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Tomchei Temimim (Hebrew: תומכי תמימים, "supporters of the complete-wholesome ones") is the central Yeshiva (Talmudical academy) of the Chabad-Lubavitch Hasidic movement. Founded in 1897 in the town of Lubavitch by Rabbi Sholom Dovber Schneersohn, it is now a worldwide network of institutions of advanced Torah study.[1] Tomchei Tmimim is also viewed by its students and teachers as a spiritual order. Students in Tomchei Tmimim acquire the title "Tamim" and the adage goes "Once a Tamim, always a Tamim."


Tomechei Temimim was founded by Rabbi Sholom DovBer Schneersohn for the study of Hasidic philosophy according to the Chabad tradition. He called the students of this yeshiva 'temimim' (sing. "tamim" תמים = pure, perfect[2])

When Rabbi Yosef Yitzchok Schneersohn left the Soviet Union in 1927, the yeshiva reestablished itself in Warsaw and later in Otwock, Poland. In the course of World War II, the yeshiva escaped to Shanghai, China, along with some other yeshivot like Mir. Once the Rebbe was safely evacuated to New York, the Yeshiva was reestablished in New York City, where it remains to this day.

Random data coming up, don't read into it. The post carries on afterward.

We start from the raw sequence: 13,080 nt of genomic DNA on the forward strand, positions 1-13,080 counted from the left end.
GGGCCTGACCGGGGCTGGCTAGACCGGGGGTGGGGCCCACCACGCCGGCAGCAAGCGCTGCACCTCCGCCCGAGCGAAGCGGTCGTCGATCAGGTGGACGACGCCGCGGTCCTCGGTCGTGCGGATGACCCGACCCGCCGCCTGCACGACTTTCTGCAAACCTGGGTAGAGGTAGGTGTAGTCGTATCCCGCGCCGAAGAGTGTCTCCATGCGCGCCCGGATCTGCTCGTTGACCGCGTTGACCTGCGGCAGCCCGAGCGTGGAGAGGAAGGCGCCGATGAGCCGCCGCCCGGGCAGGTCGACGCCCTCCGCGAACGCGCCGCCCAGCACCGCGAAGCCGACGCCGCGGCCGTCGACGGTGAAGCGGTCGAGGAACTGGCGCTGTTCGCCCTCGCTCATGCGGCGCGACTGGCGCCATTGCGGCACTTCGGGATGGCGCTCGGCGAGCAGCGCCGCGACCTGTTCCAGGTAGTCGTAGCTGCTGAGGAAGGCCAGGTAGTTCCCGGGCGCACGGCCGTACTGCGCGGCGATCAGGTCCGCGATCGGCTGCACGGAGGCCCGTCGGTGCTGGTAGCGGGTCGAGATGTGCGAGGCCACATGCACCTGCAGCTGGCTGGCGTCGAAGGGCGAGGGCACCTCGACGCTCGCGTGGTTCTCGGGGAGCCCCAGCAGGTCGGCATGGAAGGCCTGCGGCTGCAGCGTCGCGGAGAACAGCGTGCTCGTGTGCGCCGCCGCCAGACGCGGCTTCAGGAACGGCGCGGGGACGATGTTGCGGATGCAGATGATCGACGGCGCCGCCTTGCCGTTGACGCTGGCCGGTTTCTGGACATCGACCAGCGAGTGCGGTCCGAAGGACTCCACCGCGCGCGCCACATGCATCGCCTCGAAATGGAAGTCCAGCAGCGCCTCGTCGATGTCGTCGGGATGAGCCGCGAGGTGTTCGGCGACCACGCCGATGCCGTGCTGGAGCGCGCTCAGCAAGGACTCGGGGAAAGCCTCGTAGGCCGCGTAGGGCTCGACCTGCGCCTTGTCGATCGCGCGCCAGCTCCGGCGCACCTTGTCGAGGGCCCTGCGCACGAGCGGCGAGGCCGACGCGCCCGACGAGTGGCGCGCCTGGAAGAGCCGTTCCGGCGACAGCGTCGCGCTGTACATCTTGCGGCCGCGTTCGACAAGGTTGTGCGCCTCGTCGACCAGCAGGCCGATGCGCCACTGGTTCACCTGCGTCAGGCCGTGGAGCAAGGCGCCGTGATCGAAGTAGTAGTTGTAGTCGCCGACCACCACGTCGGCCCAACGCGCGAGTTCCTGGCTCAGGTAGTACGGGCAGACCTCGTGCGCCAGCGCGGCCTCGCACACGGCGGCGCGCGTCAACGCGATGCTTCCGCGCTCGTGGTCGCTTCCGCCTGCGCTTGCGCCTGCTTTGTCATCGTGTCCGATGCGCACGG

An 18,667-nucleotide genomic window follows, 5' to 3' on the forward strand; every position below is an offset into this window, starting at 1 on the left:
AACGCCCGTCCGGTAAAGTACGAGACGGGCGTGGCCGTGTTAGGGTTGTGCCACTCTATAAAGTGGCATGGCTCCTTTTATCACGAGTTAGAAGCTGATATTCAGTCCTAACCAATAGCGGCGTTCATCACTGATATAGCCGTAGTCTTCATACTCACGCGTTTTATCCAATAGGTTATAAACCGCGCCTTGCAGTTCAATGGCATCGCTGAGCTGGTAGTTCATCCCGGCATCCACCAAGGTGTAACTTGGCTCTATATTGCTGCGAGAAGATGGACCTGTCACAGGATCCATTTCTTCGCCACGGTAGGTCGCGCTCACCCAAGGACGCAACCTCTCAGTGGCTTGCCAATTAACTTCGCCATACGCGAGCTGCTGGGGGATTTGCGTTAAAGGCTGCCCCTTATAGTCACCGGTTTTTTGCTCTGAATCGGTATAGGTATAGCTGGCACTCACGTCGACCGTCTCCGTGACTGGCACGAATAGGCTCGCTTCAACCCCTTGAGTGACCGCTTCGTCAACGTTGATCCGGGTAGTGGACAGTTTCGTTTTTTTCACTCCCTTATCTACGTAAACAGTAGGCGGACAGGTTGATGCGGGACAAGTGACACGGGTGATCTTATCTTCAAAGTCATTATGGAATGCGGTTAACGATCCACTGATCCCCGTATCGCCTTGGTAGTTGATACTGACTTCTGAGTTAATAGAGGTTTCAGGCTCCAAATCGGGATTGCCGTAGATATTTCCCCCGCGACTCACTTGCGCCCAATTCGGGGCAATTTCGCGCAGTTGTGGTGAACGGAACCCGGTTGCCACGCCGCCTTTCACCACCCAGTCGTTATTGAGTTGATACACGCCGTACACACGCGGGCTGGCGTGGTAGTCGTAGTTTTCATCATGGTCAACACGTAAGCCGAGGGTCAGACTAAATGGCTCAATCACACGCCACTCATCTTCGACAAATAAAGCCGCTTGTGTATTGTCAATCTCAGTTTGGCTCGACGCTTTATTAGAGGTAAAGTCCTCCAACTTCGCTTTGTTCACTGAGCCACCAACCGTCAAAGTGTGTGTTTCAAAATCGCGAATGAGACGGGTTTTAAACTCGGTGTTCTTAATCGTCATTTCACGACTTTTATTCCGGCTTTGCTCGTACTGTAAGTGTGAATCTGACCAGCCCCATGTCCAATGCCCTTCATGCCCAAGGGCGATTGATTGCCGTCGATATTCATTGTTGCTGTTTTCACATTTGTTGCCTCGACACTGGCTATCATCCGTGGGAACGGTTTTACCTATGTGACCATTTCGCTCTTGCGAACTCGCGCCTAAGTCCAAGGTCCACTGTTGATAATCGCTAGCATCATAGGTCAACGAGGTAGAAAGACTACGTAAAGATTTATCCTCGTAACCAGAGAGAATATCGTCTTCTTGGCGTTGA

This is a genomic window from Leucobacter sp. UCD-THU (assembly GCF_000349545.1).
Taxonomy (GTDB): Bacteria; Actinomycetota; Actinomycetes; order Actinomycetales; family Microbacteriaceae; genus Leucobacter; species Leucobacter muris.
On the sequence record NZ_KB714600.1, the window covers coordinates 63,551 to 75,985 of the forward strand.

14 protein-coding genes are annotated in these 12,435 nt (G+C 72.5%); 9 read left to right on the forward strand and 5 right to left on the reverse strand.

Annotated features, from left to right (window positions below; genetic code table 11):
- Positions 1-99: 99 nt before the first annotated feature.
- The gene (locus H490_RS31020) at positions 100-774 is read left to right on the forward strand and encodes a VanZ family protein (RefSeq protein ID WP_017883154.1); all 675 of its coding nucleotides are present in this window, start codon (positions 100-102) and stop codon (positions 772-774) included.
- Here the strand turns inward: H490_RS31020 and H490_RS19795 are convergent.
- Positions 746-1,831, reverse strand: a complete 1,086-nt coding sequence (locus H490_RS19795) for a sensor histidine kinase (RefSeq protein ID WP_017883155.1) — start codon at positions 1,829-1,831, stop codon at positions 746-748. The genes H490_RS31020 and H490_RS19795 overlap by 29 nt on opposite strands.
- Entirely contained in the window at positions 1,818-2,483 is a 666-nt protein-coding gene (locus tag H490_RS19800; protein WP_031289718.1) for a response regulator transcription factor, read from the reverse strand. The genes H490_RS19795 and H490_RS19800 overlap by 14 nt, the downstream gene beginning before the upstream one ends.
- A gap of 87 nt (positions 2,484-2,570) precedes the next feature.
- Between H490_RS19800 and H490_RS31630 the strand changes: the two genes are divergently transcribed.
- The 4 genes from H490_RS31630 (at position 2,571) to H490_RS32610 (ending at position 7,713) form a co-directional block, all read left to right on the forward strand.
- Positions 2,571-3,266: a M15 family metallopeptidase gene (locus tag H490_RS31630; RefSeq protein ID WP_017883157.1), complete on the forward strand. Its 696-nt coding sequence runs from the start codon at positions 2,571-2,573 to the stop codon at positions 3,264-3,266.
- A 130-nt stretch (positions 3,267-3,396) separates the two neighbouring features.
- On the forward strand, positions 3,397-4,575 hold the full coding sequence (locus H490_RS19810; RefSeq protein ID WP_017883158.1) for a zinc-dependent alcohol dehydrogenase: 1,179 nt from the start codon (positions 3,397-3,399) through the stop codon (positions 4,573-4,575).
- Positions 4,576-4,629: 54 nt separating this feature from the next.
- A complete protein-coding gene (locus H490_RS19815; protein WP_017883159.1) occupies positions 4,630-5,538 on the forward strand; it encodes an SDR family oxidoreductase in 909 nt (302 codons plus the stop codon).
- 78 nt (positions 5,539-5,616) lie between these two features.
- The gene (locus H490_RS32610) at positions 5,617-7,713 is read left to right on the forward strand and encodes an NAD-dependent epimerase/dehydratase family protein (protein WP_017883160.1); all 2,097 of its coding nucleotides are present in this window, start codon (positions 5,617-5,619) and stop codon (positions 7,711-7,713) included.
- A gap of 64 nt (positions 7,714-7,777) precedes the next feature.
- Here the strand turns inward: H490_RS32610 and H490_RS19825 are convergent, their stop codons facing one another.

The central Yeshiva is housed today in Lubavitch World Headquarters, at 770 Eastern Parkway, with approximately six hundred students. Similarly named yeshivas, many of which are nevertheless formally independent, are to be found in major cities in the United States, Canada, Europe, South America, South Africa, Australia, and the former Soviet Union, and Israel. Many of the branches also perform the functions necessary to grant rabbinical ordination to their students. A significant number of graduates of Tomchei Temimim continue working within Chabad as religious functionaries, whether as shluchim in Chabad Houses or as teachers in schools.

About the yeshivaEdit

Rabbi Menachem Mendel Schneerson asserted that the impact of studying in Tomchei Temimim is everlasting:

Global locationsEdit

In North AmericaEdit

In IsraelEdit

In other locationsEdit


  1. ^ "Archived copy". Archived from the original on 2012-09-10. Retrieved 2010-08-11. Cite uses deprecated parameter |deadurl= (help)CS1 maint: archived copy as title (link)
  2. ^ HaYom Yom, Elul 15
  3. ^ Public address of 13th Tishrei, 5742 Archived 2010-12-20 at the Wayback Machine